Self-driving electric shuttles capable of carrying up to ten passengers are set to be trialled in Cambridge, England.
The vehicles, known as ‘Auto-Shuttles’, will hit the streets alongside regular traffic this month, and can travel at 20mph (32km/h) with a range of 100 miles (161km) between charges.
The trial – part of a project led by the Greater Cambridge Partnership (GCP), Smart Cambridge and engineering firm Aurrigo – will examine how autonomous technology can be used on the public transport network.
Claire Ruskin, Director of Cambridge Network and the business representative on the GCP Executive Board, said: “It is very exciting to see these vehicles working on real roads here as another first in Cambridge. These shuttles can be used on demand all day and night, every day of the year – which is unaffordable with our existing public transport.
“They are flexible and make good use of resources without needing much infrastructure. As employment around Cambridge is 24/7 for many organisations – including our hospitals, emergency services, and many of our labs – we have been anticipating this new technology to see how real operation will help people get around.”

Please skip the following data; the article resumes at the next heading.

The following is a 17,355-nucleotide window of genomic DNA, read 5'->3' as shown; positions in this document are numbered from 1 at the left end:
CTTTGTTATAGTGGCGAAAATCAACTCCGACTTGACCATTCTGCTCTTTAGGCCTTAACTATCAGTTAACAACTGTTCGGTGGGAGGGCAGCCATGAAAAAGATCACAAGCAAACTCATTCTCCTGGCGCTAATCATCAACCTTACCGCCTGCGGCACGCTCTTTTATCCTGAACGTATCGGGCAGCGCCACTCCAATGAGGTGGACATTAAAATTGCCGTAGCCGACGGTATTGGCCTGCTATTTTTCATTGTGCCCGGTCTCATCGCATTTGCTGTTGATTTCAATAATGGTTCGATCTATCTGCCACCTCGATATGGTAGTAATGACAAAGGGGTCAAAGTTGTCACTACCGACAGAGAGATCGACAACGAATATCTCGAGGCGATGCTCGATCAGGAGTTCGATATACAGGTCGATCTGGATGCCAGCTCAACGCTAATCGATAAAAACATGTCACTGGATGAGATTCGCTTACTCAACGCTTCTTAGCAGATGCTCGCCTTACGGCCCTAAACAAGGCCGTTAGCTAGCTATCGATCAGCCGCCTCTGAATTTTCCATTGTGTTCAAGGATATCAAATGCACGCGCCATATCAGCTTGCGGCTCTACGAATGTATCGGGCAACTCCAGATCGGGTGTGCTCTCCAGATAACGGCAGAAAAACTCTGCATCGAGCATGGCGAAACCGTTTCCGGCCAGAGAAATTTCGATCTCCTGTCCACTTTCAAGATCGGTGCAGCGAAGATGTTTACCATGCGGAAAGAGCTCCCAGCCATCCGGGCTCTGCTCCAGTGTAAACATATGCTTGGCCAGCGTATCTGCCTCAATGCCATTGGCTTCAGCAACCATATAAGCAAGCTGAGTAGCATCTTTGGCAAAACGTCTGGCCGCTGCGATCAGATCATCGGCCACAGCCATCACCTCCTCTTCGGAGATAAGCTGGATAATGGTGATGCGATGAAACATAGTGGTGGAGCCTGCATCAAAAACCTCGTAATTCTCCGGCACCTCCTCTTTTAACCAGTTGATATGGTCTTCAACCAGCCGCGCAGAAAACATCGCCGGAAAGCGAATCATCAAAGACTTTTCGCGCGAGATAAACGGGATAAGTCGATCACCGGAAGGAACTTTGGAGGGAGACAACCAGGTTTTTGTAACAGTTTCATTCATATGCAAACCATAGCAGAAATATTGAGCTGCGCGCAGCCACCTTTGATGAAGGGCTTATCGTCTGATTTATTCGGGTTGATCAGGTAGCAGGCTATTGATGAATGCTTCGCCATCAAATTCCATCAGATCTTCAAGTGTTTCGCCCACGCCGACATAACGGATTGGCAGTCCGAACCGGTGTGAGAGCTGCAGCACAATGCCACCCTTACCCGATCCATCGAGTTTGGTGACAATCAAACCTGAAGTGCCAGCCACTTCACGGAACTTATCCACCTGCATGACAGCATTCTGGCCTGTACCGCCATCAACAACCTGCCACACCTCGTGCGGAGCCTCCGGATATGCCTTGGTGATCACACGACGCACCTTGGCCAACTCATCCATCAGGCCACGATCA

While the shuttles are automated, a safety operator will be in the vehicle at all times.
The GCP and Smart Cambridge secured funding from the UK government’s Centre for Connected and Autonomous Vehicles (CCAV) in 2018 to launch the project.
It is anticipated that passengers recruited for the project will be able to use an Aurrigo App that will allow them to be picked-up at a number of locations across the two-mile route, but details about the costs for passengers have yet to be announced.
“This is another major milestone in the journey towards making autonomous vehicles a reality on our roads,” explained David Keene, Chief Executive Officer of Aurrigo.
“We’ve completed successful trials in city centres, in retirement complexes and at major golf tournaments, but this is the first time these vehicles will be sharing the route with everyday traffic.
“The shuttles will operate the 20-minute journey around the West Cambridge route [and] will run autonomously for the majority of the route using our in-house developed Auto-Stack driving software and the latest LIDAR and camera technology to identify potential hazards as they move around.”